Tuesday, February 28, 2012

How to Help a Baby after Clubfoot Casting

I’m not sure there are any tips to help when bringing a child home with clubbed feet after a visiting the doctor for a new set of casts. It’s rough on the kid. And it’s rough on the parents. (Truth be told, probably rougher on the parents!). But there are three tips that we all-too-slowly discovered.

1. Give a dose of Tylenol before the casting appointment. Obviously get your pediatrician’s approval first. You’ll need it for dosing requirements anyway. We found that once we could give Eli Tylenol, it made a huge difference in his behavior during the casting session. He was a lot less likely to scream in holy-terror. He was also a lot less likely to cry uncontrollably at the doctor’s office. This let us actually talk to the doctor and encouraged them to stick around the room longer to answer our questions. (Although they might not actually admit it, no one wants to be in a room with a screaming baby!) It also helped with the next tip we discovered…

 2. Casting gives your baby gas. I have no idea why. Maybe it’s all the gulping of air from crying. Maybe there’s special gas intake valves on infants feet that we don’t know about. But whatever the reason, Eli had terrible, terrible gas pains after the castings. It took us three weeks of trying to figure out what was wrong with his casts to discover it wasn’t his casts but his stomach! We gave Eli gas drops (which you can buy just about anywhere). However we’ve been told they are simply a placebo effect for parents. And while that may be so, it made us feel better and seemed to make Eli feel better. But that’s the irony of a placebo effect - maybe it was all in our heads!

3. Your baby will still cry because he’s hungry, tired, or needs changed. Your baby still has other needs. It’s easy to fall for the temptation to only think of the casts as the problem. But they aren’t. In fact, they likely aren’t the problem. Don’t forget to feed your baby, change her, or burp her. It sounds like this should be obvious, but as a parent you become so sensitized to the casts, that you assume they are the reason for everything. (This is when your brain is your enemy.)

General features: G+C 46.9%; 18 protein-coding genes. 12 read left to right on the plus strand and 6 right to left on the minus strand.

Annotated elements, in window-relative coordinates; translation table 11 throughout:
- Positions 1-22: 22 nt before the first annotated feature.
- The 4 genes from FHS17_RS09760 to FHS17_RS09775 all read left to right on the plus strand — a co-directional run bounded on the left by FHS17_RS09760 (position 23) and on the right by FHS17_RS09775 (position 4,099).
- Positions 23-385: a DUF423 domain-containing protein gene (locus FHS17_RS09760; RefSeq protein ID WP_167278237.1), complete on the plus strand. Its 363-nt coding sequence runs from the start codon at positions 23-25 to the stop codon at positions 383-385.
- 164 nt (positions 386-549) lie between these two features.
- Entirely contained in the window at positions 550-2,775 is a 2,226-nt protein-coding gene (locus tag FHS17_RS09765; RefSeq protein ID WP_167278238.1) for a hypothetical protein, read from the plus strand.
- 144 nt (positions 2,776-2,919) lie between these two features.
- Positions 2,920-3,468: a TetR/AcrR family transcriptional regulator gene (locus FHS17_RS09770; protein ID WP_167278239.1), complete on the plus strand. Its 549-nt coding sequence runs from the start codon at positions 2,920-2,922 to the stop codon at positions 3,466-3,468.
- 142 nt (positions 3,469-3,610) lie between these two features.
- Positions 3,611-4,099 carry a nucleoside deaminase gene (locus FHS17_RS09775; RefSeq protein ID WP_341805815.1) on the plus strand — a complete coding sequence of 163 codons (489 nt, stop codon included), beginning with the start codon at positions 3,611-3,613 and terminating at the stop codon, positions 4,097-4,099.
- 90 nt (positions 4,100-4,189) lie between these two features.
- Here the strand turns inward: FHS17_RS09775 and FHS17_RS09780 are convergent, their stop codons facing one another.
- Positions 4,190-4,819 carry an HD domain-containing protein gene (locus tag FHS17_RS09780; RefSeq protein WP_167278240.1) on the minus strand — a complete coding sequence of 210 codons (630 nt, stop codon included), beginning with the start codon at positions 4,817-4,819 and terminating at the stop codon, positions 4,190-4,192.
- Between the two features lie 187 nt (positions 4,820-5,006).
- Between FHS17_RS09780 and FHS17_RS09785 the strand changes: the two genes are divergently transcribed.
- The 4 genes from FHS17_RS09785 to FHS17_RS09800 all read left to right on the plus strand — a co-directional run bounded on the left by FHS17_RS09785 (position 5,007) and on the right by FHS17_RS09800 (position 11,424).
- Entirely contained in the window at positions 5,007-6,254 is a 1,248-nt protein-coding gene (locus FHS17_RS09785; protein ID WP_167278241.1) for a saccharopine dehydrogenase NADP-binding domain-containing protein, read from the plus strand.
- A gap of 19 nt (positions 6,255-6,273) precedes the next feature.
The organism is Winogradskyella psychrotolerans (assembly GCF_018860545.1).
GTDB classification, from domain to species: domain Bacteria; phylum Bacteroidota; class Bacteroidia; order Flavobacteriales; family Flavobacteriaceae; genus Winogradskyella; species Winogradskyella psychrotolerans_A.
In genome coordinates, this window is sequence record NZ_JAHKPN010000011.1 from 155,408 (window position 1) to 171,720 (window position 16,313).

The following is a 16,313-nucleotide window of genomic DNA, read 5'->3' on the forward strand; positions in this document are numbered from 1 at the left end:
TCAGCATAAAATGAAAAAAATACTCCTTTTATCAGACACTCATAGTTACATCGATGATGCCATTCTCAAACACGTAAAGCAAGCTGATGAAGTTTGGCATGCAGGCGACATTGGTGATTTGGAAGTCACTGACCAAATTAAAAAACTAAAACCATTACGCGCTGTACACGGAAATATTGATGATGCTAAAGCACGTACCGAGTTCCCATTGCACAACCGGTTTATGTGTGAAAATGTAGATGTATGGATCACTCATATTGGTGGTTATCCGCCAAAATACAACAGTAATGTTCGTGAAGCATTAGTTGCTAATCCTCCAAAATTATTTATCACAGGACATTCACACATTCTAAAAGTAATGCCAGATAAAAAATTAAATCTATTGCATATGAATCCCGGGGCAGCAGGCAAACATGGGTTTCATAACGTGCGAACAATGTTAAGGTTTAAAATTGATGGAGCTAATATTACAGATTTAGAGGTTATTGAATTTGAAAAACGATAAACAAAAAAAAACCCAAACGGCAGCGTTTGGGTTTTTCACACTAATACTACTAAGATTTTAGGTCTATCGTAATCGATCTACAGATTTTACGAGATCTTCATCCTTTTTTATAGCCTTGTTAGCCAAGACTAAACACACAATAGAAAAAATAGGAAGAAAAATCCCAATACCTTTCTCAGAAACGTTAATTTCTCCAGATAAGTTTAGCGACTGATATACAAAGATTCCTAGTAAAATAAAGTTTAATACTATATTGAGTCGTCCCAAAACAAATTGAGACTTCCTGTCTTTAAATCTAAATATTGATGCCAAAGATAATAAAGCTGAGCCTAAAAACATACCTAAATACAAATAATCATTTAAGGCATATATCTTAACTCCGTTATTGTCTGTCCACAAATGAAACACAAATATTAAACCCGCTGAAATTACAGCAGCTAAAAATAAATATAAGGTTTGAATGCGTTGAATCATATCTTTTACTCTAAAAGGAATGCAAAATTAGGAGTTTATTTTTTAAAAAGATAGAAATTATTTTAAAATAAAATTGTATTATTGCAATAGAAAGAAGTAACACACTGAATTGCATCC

There are probably other tips that can help within the first 24-hours of bringing a baby home from your casting appointments, but these three helped us maintain our sanity. Or at least pretend to maintain our sanity! How about you? What tips have you found useful?

4 comments:

  1. Our baby's feet were pretty cold after the casts were put on. Every week after our appt., we would blow dry the casts on the blow dryer low setting until they were dry enough for baby to be comfortable. The sound of the hair dryer was also soothing for our baby.

    I love the tips you've given here! I have to 2nd the Tylenol recommendation. We did it for casting, the tenotomy and most importantly from the transition from the last cast to the shoes. That was a tough, tough day ... and Tylenol helped us make it easier.

    ~ Catalina

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  2. That's actually a great idea about the warming up the casts.

    I think a lot of the issues we had with each casting wasn't discomfort with the cast as much as he was generally sore from being IN a cast. The Tylenol just took the edge off, which means he cried less, which in turn made him have less gas, and on and on.

    One thing we learned was that while you can't stop a baby from crying, if you let your baby start crying too soon, they spiral out of control pretty quickly.

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  3. What a sweet post!

    My name is Kylan Lundeen. I am a graduate student at Stanford University currently enrolled in a course called Entrepreneurial Design for Extreme Affordability (http://extreme.stanford.edu). With an interdisciplinary team from the design school, and the non-profit organization Miraclefeet, we are in the process of designing and developing a more affordable, comfortable, and aesthetically-pleasing brace for clubfoot treatment in the developing world.

    We will be traveling to Brazil in a couple of weeks to do research and share some very rough prototype concepts, but in the meantime, we anxious to understand the greatest needs of parents, children, and care providers regarding the treatment and bracing procedure. Because poor brace compliance is the #1 reason for failed clubfoot treatment, we would like to speak with parents of children born with clubfoot about the challenges of the treatment and bracing. Additionally, would would like to brainstorm ideas with the parents on how the brace could be improved/re-designed based on their user experience.

    Could we speak to you sometime about your experience with Eli's bracing? Are you aware of any community or support groups that also might be able to help us?

    Thank you for your help and consideration...and thank you for sharing your story via this blog!

    Sincerely,
    Kylan Lundeen

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  4. Hi Kylan,

    Thanks for stopping by. Speaking from experience, I can see why compliance is the #1 issue. It's something that seems easy to do, until you actually try. We had about a 3 week period of little to no sleep, where Eli resisted his braces so much he stopped eating. As a parent, that's a hard place to be. And it's much easier, living through that, to understand why compliance is an issue.

    If you'd like to talk with us, feel free to e-mail me, and we can work out details: eric.m.barrett (at) gmail.com

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